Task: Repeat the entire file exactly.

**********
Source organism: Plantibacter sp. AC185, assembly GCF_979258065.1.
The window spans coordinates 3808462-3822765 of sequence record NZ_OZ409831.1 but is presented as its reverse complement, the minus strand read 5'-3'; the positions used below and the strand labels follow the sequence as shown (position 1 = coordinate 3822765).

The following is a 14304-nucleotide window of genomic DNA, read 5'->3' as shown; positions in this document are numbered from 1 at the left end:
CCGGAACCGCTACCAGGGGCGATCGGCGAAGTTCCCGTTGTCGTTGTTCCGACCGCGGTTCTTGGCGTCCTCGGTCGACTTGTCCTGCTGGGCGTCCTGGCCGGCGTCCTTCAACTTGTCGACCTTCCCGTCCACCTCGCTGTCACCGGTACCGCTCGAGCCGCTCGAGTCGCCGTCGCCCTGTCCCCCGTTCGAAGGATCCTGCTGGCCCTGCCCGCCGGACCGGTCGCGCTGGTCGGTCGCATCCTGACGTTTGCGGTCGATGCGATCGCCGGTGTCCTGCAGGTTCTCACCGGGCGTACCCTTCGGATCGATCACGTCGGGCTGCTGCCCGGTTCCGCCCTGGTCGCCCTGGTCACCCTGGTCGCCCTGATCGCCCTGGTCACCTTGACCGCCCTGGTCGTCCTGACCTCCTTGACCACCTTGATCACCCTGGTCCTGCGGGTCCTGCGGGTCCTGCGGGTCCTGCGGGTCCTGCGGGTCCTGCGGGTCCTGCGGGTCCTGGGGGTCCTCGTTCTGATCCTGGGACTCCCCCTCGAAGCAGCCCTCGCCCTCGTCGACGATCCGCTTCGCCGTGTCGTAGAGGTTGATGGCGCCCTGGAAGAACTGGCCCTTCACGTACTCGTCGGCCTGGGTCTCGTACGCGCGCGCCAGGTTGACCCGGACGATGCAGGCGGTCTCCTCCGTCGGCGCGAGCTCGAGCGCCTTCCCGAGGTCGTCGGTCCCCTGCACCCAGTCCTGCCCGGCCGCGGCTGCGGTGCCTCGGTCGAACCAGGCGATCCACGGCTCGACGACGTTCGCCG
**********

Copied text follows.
Source organism: Plantibacter sp. AC185, assembly GCF_979258065.1.
The window spans coordinates 3808462-3822765 of sequence record NZ_OZ409831.1 but is presented as its reverse complement, the minus strand read 5'-3'; the positions used below and the strand labels follow the sequence as shown (position 1 = coordinate 3822765).

The following is a 14304-nucleotide window of genomic DNA, read 5'->3' as shown; positions in this document are numbered from 1 at the left end:
CCGGAACCGCTACCAGGGGCGATCGGCGAAGTTCCCGTTGTCGTTGTTCCGACCGCGGTTCTTGGCGTCCTCGGTCGACTTGTCCTGCTGGGCGTCCTGGCCGGCGTCCTTCAACTTGTCGACCTTCCCGTCCACCTCGCTGTCACCGGTACCGCTCGAGCCGCTCGAGTCGCCGTCGCCCTGTCCCCCGTTCGAAGGATCCTGCTGGCCCTGCCCGCCGGACCGGTCGCGCTGGTCGGTCGCATCCTGACGTTTGCGGTCGATGCGATCGCCGGTGTCCTGCAGGTTCTCACCGGGCGTACCCTTCGGATCGATCACGTCGGGCTGCTGCCCGGTTCCGCCCTGGTCGCCCTGGTCACCCTGGTCGCCCTGATCGCCCTGGTCACCTTGACCGCCCTGGTCGTCCTGACCTCCTTGACCACCTTGATCACCCTGGTCCTGCGGGTCCTGCGGGTCCTGCGGGTCCTGCGGGTCCTGCGGGTCCTGCGGGTCCTGCGGGTCCTGGGGGTCCTCGTTCTGATCCTGGGACTCCCCCTCGAAGCAGCCCTCGCCCTCGTCGACGATCCGCTTCGCCGTGTCGTAGAGGTTGATGGCGCCCTGGAAGAACTGGCCCTTCACGTACTCGTCGGCCTGGGTCTCGTACGCGCGCGCCAGGTTGACCCGGACGATGCAGGCGGTCTCCTCCGTCGGCGCGAGCTCGAGCGCCTTCCCGAGGTCGTCGGTCCCCTGCACCCAGTCCTGCCCGGCCGCGGCTGCGGTGCCTCGGTCGAACCAGGCGATCCACGGCTCGACGACGTTCGCCG